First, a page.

East Surrey Regiment BadgeThe East Surrey RegimentEast Surrey Regiment Badge


The XXXI Centrepiece

The XXXI Centrepiece

Presented by the Officers when the 31st Huntingdonshire Regiment became the 1st Battalion The East Surrey Regiment on the Cardwell system coming into force in 1881. The removal of the old Regimental distinctions was most unpopular, and both Regiments felt great resentment. The officers of the 31st decided, therefore, that the spirit of their old Regiment should be commemorated in some visible form in their new Mess. On the last guest night before amalgamation, the officers collected a portion of the mess furniture, made a fire and collected a heap of ashes, which they carefully preserved. A silver urn was later made to their design into which the ashes were eventually placed. These ashes have long since turned to dust but nevertheless, the spirit of the 31st remains symbolized by this centrepiece.

The figure of a soldier of the 31st is not the original, which somehow disappeared around 1899. A new model was added in 1902, but after various adventures, the original soldier was recovered and mounted on a stand as a separate piece of silver.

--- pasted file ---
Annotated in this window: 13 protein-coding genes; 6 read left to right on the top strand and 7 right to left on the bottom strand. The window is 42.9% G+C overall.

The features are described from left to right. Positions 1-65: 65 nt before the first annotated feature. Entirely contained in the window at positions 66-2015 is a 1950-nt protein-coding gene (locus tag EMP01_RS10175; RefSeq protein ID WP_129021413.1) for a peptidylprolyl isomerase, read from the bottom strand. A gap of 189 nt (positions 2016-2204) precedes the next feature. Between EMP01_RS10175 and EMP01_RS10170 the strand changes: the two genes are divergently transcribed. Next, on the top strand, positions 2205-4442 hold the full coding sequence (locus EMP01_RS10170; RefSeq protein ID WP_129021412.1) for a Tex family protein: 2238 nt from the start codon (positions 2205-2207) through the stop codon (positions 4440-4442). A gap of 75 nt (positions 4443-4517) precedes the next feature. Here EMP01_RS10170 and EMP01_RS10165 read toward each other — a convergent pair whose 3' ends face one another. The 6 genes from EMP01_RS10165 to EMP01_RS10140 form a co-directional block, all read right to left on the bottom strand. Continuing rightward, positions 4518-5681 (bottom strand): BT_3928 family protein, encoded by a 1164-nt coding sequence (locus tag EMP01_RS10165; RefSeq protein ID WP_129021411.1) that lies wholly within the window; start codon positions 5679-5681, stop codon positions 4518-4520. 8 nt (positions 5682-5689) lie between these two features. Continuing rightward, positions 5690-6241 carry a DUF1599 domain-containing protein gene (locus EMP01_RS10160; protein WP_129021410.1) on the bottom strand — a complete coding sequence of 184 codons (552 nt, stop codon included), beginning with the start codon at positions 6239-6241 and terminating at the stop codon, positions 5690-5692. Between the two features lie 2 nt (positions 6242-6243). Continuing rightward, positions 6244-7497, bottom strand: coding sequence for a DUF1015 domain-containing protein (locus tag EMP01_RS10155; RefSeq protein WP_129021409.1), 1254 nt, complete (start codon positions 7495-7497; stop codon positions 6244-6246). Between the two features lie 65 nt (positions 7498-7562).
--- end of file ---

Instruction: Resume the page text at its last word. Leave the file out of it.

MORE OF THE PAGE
The inscription on the centrepiece states: -
“ Presented to the Officers of the 1st Battalion East Surrey Regiment by the Officers of the 31st Huntingdonshire Regiment in remembrance of the old Corps which ceased to exist 30th June 1881”


Figure of a Soldier of the 31st Regiment

Figure of a Soldier of the 31st RegimentThis figure is an exact replica of one forming part of the XXXI Centrepiece. In fact, this is the original figure and it was part of that Centrepiece for some twenty years.